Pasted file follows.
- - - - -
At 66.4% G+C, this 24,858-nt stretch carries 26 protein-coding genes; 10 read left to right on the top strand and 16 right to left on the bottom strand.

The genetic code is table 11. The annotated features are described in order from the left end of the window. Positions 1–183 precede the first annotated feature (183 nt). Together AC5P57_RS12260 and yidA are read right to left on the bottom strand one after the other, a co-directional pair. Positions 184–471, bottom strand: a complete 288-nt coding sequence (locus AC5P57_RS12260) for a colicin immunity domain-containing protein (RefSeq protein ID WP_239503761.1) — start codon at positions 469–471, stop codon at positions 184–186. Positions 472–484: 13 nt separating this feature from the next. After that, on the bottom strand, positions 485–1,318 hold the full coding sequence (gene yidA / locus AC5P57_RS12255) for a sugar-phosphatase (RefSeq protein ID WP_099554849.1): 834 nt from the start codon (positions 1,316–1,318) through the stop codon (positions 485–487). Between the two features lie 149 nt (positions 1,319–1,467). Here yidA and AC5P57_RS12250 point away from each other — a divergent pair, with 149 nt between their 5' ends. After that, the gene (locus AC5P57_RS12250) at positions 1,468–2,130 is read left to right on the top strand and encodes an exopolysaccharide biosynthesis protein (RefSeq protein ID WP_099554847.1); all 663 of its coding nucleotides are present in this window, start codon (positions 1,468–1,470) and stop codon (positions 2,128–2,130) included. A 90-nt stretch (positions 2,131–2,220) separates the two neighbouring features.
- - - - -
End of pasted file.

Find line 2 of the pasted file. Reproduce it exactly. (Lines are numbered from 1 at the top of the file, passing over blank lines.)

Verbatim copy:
The genetic code is table 11. The annotated features are described in order from the left end of the window. Positions 1–183 precede the first annotated feature (183 nt). Together AC5P57_RS12260 and yidA are read right to left on the bottom strand one after the other, a co-directional pair. Positions 184–471, bottom strand: a complete 288-nt coding sequence (locus AC5P57_RS12260) for a colicin immunity domain-containing protein (RefSeq protein ID WP_239503761.1) — start codon at positions 469–471, stop codon at positions 184–186. Positions 472–484: 13 nt separating this feature from the next. After that, on the bottom strand, positions 485–1,318 hold the full coding sequence (gene yidA / locus AC5P57_RS12255) for a sugar-phosphatase (RefSeq protein ID WP_099554849.1): 834 nt from the start codon (positions 1,316–1,318) through the stop codon (positions 485–487). Between the two features lie 149 nt (positions 1,319–1,467). Here yidA and AC5P57_RS12250 point away from each other — a divergent pair, with 149 nt between their 5' ends. After that, the gene (locus AC5P57_RS12250) at positions 1,468–2,130 is read left to right on the top strand and encodes an exopolysaccharide biosynthesis protein (RefSeq protein ID WP_099554847.1); all 663 of its coding nucleotides are present in this window, start codon (positions 1,468–1,470) and stop codon (positions 2,128–2,130) included. A 90-nt stretch (positions 2,131–2,220) separates the two neighbouring features.